Nicaragua is a country of vast cultural and ecological beauty and diversity. The largest country in Central America, it is bordered by Costa Rica to the North, Honduras to the South, with the Pacific Ocean and Caribbean seas on the West and east coasts respectively. Due to its high volcanic mountains, natural reserves and tropical climate, together with its abundant fertile soils , Nicaragua is steeped in a rich agricultural heritage.
Coffee has been central to Nicaragua’s identity since its introduction to the country in the mid 1800’s and plays a vital role in the country’s economy. With a history of civil war, natural disasters and a fluctuating market, development of the coffee sector hasn’t come easily. Coffee is grown mainly in the North Central Region of Nicaragua, concentrated in the highlands of Jinotega, Matagalpa, Estelí, Madriz and Nueva Segovia. These areas offer a vast array of natural biodiversity, volcanic soils and tropical forest environments which create unique microclimates for coffee cultivation.
|Annual production:||2.2 million|
|Altitude range:||400 - 1700 masl|
|No coffee farmers:||45,000|
|Harvest times:||December - March|
|Key growing regions:||Jinotega, Matagalpa, Estelí, Madriz and Nueva Segovia|
|Typical varieties:||Caturra, Borbons, Paca, Catuai, Catimore, Maragogype and Pacamara|
|Grading system:||Graded by altitude, SHG (Strictly High Grown) and HG (High Grown)|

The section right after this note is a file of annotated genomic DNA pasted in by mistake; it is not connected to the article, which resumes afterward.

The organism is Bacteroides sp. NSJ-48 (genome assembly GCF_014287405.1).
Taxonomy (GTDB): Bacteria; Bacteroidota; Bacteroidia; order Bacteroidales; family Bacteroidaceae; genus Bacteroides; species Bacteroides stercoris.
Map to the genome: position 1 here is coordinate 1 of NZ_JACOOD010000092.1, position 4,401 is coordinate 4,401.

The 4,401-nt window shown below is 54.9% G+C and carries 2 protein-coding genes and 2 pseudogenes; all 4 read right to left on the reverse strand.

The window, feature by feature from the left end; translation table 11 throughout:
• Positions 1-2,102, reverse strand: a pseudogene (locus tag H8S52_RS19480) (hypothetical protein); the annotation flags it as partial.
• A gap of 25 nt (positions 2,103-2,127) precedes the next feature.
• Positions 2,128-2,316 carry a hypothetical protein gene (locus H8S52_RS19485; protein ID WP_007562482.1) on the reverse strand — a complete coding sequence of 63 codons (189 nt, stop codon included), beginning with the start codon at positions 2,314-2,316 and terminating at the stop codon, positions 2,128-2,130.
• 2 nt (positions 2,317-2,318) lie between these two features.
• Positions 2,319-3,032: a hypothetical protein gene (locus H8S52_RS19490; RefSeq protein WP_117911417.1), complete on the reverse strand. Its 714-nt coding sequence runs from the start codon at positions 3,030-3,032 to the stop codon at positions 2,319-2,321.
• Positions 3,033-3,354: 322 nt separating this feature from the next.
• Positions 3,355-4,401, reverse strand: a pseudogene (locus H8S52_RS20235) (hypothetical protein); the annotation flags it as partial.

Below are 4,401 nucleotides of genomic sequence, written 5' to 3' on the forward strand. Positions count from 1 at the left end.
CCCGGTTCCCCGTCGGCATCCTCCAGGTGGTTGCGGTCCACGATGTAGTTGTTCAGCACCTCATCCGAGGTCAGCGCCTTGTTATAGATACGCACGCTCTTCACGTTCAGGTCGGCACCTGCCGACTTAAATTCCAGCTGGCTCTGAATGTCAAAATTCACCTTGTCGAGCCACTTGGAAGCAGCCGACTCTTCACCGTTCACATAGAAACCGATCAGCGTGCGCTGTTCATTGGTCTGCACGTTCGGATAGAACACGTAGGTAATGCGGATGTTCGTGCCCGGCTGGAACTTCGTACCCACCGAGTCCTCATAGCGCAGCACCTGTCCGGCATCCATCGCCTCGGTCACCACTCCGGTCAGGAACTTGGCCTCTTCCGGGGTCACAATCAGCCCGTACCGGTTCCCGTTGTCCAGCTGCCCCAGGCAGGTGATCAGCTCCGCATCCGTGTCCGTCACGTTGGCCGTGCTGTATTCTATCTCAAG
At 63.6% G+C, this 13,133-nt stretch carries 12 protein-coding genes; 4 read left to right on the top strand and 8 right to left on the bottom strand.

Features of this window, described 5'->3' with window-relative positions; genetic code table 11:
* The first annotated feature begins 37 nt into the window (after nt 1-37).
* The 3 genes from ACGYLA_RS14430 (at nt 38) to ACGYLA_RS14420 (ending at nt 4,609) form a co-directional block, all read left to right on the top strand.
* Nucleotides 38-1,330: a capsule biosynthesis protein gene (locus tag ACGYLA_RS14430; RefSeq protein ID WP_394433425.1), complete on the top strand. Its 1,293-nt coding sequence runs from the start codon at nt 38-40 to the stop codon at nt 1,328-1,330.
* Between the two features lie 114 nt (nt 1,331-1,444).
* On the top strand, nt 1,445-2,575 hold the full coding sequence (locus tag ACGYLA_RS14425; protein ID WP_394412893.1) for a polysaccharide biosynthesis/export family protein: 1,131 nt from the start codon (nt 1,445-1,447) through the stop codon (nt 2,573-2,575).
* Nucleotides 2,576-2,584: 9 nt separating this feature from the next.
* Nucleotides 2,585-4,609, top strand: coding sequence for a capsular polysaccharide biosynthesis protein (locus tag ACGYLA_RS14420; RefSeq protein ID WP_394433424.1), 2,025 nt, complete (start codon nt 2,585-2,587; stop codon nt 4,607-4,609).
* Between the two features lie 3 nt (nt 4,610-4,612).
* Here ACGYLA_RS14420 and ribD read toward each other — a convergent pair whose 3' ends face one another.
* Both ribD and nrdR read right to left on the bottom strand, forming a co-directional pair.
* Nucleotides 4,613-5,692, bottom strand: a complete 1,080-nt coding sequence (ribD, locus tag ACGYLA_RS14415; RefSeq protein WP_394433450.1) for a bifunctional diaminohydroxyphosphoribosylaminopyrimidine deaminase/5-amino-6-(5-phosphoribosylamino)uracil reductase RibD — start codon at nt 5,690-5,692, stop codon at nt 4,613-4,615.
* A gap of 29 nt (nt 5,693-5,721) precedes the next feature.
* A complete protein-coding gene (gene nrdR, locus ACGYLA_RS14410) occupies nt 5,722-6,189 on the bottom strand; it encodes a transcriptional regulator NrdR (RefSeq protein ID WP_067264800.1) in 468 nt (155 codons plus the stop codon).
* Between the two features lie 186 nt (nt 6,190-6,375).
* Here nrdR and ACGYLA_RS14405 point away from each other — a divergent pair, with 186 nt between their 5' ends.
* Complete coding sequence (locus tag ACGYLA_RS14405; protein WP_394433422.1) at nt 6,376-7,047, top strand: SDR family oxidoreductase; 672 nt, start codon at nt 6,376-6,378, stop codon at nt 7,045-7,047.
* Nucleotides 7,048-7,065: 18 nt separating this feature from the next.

|Processing type:||Washed, Natural and Honey|
Today almost 45,000 families rely on coffee for their livelihoods, 97 percent of which are smallholder producers with an average farm size of just 14 hectares. The most common varieties cultivated are Caturra, Borbons, Paca, Catuai, Catimore, Maragogype and Pacamara.
Traditionally Nicaraguan coffee is washed and dried on patios, although Natural and Honey processing techniques are on the rise. Small coffee farms commonly have mirco mills which are capable of processing coffee during harvest as well as drying facilities, such as patios or raised beds. Due to high humidity and unpredictable rainfall, smallholders often struggle to dry their coffee adequately diminishing the potential for high quality. Subsequently many smallholders will deliver their parchment coffee, either dried or still wet, to nearby collection stations owned by larger estates who have better facilities for high quality processing. Medium and large sized estates are better equipped for focused processing, drying and separation of micro lots.
Almost all coffee is shade-grown across the country with farms ensuring that 50-60% of coffee crops are covered. This slows down cherry maturation, developing a high-density bean, whilst controlling humidity that may lead to disease. Traditionally farms in Nicaragua also dedicate 30% of land to natural forest environments to maintain water resources for better coffee production and resilience.